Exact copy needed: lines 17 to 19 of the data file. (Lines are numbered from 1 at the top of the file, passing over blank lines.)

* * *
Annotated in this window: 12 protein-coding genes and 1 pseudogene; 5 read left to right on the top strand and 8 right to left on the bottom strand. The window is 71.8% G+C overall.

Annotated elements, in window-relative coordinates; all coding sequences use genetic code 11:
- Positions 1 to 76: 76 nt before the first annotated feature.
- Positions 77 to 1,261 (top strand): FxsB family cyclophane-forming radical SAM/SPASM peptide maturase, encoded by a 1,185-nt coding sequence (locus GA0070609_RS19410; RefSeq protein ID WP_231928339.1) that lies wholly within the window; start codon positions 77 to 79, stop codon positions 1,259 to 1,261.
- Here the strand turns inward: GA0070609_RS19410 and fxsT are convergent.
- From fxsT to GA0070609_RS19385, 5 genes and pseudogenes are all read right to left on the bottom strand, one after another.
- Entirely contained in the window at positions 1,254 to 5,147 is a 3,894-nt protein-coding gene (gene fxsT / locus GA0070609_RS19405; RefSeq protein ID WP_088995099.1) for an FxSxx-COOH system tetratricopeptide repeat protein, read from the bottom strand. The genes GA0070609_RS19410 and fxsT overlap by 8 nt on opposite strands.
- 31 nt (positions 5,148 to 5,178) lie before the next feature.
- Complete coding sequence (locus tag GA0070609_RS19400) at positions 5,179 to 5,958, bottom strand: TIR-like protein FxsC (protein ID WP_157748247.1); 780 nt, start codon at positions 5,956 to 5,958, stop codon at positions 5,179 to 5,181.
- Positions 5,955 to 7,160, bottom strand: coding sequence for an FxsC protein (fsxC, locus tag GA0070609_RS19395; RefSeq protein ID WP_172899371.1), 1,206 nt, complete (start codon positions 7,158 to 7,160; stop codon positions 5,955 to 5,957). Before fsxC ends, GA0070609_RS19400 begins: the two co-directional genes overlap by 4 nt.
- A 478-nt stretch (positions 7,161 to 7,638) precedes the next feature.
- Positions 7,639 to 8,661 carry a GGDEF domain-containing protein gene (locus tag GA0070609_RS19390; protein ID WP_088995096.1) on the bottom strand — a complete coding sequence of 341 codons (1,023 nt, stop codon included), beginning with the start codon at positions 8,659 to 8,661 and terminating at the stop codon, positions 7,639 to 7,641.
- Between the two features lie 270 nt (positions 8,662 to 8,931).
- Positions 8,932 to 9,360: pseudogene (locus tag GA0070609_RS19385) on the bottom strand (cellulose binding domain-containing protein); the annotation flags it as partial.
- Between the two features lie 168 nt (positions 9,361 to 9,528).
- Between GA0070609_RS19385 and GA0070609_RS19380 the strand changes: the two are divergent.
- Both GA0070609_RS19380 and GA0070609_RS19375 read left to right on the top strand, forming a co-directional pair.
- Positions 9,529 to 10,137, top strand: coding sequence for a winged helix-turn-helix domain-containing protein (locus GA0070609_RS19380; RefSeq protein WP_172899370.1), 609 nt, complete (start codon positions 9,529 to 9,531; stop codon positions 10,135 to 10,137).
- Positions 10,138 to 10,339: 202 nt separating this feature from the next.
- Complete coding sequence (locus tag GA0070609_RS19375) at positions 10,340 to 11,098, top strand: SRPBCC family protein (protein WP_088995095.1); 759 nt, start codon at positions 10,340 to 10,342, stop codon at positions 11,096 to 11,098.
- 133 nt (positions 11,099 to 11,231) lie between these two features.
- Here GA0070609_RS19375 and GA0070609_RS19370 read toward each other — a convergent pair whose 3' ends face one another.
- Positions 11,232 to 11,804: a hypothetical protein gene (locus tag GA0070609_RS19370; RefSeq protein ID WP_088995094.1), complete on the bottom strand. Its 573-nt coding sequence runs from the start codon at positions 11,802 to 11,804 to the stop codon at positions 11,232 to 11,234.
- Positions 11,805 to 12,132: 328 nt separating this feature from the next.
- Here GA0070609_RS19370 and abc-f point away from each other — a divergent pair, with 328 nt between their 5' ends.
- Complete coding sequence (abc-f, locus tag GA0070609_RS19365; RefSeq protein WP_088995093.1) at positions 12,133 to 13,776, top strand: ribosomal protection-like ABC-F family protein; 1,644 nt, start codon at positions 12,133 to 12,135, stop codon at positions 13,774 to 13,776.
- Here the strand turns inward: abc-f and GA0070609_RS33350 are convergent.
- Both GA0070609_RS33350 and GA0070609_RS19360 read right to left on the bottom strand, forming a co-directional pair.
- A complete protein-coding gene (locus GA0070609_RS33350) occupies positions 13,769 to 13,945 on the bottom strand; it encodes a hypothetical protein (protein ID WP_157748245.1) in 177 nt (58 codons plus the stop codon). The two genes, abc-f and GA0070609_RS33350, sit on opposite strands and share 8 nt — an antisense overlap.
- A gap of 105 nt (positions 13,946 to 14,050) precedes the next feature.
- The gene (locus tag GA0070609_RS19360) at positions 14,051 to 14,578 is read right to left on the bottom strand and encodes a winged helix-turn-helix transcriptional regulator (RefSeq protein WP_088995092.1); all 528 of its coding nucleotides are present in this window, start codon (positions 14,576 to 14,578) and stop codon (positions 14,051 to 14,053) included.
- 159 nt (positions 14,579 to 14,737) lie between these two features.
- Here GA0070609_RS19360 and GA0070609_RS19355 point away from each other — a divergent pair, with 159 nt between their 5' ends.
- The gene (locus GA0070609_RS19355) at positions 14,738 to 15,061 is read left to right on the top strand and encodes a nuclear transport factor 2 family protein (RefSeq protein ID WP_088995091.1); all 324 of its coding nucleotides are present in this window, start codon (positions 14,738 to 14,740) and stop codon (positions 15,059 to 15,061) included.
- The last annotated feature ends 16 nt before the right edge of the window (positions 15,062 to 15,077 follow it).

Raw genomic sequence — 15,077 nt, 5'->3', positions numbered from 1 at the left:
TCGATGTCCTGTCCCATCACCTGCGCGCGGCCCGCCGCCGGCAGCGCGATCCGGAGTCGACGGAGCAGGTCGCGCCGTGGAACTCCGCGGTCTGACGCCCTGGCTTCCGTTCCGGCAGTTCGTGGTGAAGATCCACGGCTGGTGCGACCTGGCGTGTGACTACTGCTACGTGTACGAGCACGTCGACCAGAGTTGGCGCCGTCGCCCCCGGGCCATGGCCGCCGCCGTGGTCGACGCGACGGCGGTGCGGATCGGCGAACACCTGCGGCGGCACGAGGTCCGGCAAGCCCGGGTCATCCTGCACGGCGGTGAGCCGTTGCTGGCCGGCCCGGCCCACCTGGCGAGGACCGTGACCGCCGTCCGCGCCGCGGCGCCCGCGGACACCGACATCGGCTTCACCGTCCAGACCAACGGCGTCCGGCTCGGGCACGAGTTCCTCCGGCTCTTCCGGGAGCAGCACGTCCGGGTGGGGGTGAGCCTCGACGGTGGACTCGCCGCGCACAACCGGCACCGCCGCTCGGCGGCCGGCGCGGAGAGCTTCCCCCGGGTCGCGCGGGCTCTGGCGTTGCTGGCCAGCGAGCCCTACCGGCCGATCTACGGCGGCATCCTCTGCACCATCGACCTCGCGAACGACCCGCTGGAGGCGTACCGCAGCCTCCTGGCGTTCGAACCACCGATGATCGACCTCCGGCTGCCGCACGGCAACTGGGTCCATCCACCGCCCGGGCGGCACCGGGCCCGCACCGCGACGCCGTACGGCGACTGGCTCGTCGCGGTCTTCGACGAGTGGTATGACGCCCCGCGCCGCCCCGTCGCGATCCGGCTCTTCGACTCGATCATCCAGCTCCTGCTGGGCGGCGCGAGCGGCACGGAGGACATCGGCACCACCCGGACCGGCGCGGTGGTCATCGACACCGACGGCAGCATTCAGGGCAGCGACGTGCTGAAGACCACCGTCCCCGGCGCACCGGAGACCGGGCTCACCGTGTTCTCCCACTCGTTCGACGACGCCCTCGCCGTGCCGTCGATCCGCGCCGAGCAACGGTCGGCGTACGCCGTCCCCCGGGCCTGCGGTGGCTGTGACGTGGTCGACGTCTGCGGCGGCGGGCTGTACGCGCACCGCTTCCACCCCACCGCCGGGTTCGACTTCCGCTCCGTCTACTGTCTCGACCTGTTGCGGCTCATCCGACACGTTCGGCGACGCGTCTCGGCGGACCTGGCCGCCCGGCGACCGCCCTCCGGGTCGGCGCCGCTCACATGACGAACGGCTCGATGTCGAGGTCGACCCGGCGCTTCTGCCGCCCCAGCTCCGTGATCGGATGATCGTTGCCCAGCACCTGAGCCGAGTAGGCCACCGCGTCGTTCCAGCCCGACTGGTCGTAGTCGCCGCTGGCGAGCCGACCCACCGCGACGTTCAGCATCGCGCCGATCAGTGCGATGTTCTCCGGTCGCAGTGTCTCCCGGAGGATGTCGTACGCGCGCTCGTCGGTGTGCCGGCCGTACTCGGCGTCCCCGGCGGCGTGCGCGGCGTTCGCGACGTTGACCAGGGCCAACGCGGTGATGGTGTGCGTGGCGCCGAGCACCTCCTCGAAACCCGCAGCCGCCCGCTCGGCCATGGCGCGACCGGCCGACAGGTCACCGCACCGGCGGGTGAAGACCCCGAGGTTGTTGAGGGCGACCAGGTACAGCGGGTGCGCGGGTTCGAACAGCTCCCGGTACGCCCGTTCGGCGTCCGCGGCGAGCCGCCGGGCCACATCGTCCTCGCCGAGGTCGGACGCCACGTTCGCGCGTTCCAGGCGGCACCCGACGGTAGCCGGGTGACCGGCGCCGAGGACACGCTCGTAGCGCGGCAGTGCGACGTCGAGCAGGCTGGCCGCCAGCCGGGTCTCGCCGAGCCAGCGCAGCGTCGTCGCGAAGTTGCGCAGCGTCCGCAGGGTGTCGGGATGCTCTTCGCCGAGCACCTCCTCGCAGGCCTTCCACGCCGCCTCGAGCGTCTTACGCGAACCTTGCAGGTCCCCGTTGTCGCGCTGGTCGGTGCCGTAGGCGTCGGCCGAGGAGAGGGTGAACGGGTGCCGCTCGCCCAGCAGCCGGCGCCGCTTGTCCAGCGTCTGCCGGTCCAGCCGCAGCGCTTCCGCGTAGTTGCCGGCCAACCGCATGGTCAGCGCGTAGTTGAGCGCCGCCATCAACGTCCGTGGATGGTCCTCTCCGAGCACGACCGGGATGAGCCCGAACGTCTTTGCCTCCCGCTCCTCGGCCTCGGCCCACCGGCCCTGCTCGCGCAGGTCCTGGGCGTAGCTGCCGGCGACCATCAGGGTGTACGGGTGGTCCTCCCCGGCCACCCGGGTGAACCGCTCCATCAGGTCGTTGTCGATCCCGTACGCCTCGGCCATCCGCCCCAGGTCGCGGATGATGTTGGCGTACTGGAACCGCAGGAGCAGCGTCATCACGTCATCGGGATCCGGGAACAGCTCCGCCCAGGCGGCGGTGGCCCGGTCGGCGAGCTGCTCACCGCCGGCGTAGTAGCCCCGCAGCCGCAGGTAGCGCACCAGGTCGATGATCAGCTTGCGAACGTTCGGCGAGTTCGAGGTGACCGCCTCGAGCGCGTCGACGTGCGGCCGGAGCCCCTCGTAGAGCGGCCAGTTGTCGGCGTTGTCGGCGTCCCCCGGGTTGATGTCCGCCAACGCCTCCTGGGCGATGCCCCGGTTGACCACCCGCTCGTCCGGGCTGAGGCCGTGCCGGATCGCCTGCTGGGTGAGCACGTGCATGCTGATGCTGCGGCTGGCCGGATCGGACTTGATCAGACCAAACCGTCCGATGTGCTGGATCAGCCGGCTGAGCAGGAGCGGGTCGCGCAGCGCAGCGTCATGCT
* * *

- Both GA0070609_RS19380 and GA0070609_RS19375 read left to right on the top strand, forming a co-directional pair.
- Positions 9,529 to 10,137, top strand: coding sequence for a winged helix-turn-helix domain-containing protein (locus GA0070609_RS19380; RefSeq protein WP_172899370.1), 609 nt, complete (start codon positions 9,529 to 9,531; stop codon positions 10,135 to 10,137).
- Positions 10,138 to 10,339: 202 nt separating this feature from the next.